I have recently become interested in the life and work of a poet who was born just down the road from where I now live.
The poet is John Clare and he was born into a poor agricultural labouring family in Helpston (then called Helpstone) in what was then part of the county of Northamptonshire and is now the county of Cambridgeshire, just a few miles from the towns of Stamford in Lincolnshire, the small market town of Market Deeping in Lincolnshire (where I live) and the city of Peterborough.
I have recently researched Clare’s life and works and am presently reading an excellent biography about him by Jonathan Bate.in chapter 2 of the book “Childhood” Bate makes a powerful assertion: “John Clare is England’s greatest poet of childhood”.
He states that Clare was not childlike in his writing, but he recalled the joys of childhood in an agrarian society that had changed so much with the introduction, in his lifetime, of the dreaded enclosures, that changed the face of the land and created a movement of workers from agriculture towards the cities and towns that were part of the burgeoning industrial revolution in the country.
His Helpston was a place where villagers worked on common lands and effectively were peasants in the classical idea of what that term meant. The village then, as now, had a fine church that was at the centre of family life. Education was a haphazard affair, with Clare learning from a lady teacher in the village before he went (when he could afford it) to the one-room village school in the nearby village of Glinton.
Clare’s mother was illiterate all her life but his father was the illegitimate son of a fiddle playing, literate, roving Scotsman by the name of Parker, who for a brief time became the village teacher before his affair with a young village girl and her subsequent being “with child” led him to seek pastures new!
Clare’s father had some literacy and enjoyed singing and performing folk songs in the local pub, the other centre of the community’s life.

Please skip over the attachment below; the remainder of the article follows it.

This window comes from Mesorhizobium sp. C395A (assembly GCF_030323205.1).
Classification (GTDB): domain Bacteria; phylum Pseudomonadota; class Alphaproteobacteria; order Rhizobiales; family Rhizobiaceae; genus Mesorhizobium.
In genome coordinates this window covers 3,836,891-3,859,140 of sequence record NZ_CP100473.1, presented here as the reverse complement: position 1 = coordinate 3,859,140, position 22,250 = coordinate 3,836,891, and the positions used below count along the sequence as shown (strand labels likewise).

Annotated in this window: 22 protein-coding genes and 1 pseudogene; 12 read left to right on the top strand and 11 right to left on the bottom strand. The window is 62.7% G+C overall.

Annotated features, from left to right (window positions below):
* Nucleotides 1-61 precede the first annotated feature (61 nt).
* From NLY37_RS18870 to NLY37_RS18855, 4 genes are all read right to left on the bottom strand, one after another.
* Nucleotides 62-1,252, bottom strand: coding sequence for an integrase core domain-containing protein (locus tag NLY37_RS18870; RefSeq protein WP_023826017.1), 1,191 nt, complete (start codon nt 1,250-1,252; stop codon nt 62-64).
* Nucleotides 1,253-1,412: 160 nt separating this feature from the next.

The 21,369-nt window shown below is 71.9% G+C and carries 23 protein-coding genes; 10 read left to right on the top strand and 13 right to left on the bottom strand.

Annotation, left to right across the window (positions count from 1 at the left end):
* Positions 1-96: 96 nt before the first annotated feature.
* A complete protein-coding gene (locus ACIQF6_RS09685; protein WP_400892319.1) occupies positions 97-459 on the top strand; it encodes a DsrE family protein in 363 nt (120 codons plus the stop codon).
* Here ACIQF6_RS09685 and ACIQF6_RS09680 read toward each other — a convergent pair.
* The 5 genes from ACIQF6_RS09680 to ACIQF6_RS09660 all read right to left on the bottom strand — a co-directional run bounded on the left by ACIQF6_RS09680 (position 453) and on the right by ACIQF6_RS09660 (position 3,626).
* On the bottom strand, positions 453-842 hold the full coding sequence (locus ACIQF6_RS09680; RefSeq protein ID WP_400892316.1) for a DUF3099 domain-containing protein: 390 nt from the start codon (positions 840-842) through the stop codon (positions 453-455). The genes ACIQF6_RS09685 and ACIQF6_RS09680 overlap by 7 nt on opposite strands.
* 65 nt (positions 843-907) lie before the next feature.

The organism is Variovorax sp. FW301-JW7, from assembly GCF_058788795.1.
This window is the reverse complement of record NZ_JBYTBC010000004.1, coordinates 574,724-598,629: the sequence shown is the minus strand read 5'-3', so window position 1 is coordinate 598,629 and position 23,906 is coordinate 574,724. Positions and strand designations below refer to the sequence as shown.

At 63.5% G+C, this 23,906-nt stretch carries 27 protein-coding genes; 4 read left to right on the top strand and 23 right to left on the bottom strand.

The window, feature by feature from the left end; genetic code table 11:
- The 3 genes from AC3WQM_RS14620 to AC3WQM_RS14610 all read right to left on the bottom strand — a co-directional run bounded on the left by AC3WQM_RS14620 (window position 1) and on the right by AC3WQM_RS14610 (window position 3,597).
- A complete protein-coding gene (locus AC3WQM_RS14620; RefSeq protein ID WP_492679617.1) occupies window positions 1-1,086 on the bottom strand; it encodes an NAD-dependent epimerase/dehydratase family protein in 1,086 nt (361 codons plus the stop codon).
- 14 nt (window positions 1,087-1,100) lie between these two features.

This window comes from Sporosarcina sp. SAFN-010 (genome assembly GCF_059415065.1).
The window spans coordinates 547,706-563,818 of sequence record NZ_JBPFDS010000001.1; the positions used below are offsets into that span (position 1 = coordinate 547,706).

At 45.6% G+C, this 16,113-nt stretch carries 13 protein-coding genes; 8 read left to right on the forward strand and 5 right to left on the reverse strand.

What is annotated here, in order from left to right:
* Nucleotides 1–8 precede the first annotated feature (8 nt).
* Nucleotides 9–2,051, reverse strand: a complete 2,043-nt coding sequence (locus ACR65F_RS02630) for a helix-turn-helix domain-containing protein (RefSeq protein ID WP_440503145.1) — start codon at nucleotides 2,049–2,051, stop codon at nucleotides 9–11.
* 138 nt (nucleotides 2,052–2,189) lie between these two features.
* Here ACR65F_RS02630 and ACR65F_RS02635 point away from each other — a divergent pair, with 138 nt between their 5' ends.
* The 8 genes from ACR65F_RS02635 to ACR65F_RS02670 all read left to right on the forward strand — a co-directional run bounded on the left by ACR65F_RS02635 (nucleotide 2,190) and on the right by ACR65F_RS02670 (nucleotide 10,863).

Clare grew up with a passionate desire to learn and also a passionate interest in books. Indeed he walked from Helpston to the nearby town of Stamford to buy his first books with money he had saved from his labouring work.
Almost as soon as he developed his reading, he also became interested in the two things that would dominate his adult life, writing and the world of nature. His family’s constant fights with poverty meant that he did not receive a full education and throughout his life, he struggled with accepted grammar and spelling. He wrote in the local dialect and in this respect was influenced by the great Scottish poet Robbie Burns.
He found fleeting fame with the publication of his first book of poems Poems Descriptive of Rural Life and Scenery (1820). He was brought up to London as the newly discovered “labouring poet” and mixed in high-powered literary and social circles for a while.
The next book of poems was far less successful and he never received the adulation and attention of this brief period of fame for the rest of his life. His life became one of constant fights against poverty and a struggle to bring up his nine children. He wrote huge amounts of poetry, observations of nature and even songs.
The latter part of his life saw him descend into madness. He was first taken to a private mental asylum in Epping Forest, Essex, which he famously left and walked eighty miles back to his home in Northborough (a village near his birthplace of Helpston, where he had moved after he married). His prose essay on this walk, written in a feverish passion in the hours after he finally got home, has been described as one of the darkest pieces of writing in English literature.
He stayed in Northborough for a few months but was later committed to a public asylum in Northampton and died there on May 20th, 1864. He was 70 years of age and by then, largely forgotten as a writer.
That I am writing about him now is due to the fact that in very recent times his poetry has been rediscovered and he has become accepted as a major poet of rural life. The cottage he was born and lived in Helpston has now become a tourist attraction and is a museum showing where and how he worked.
As I stated above Bate calls Clare the “greatest English poet of childhood” and to get an idea of this he quotes from his poem “Evening Schoolboys”:
Harken that happy shout- the schoolhouse door
Is open thrown and out the younkers teem
Some rush to leapfrog on the rushy moor
And others dabble in the shallow stream
Catching young fish and turning pebbles o’er
For mussel-clams – look in that mellow gleam
Where the retiring sun that rests the while
Streams through the broken hedge-how happy seem
Those schoolboy friendships leaning o’er the stile,
Both reading in one book- anon a dream
Rich with new joys doth their young hearts beguile
And the book’s pocketed most hastily.
And happy boys, well may ye turn and smile
When joys are yours that never cost a sigh.
At the end of his life, one of his final poems shows his hope for a return (in death) to a simpler world, pre-enclosure, where he had run free as a child: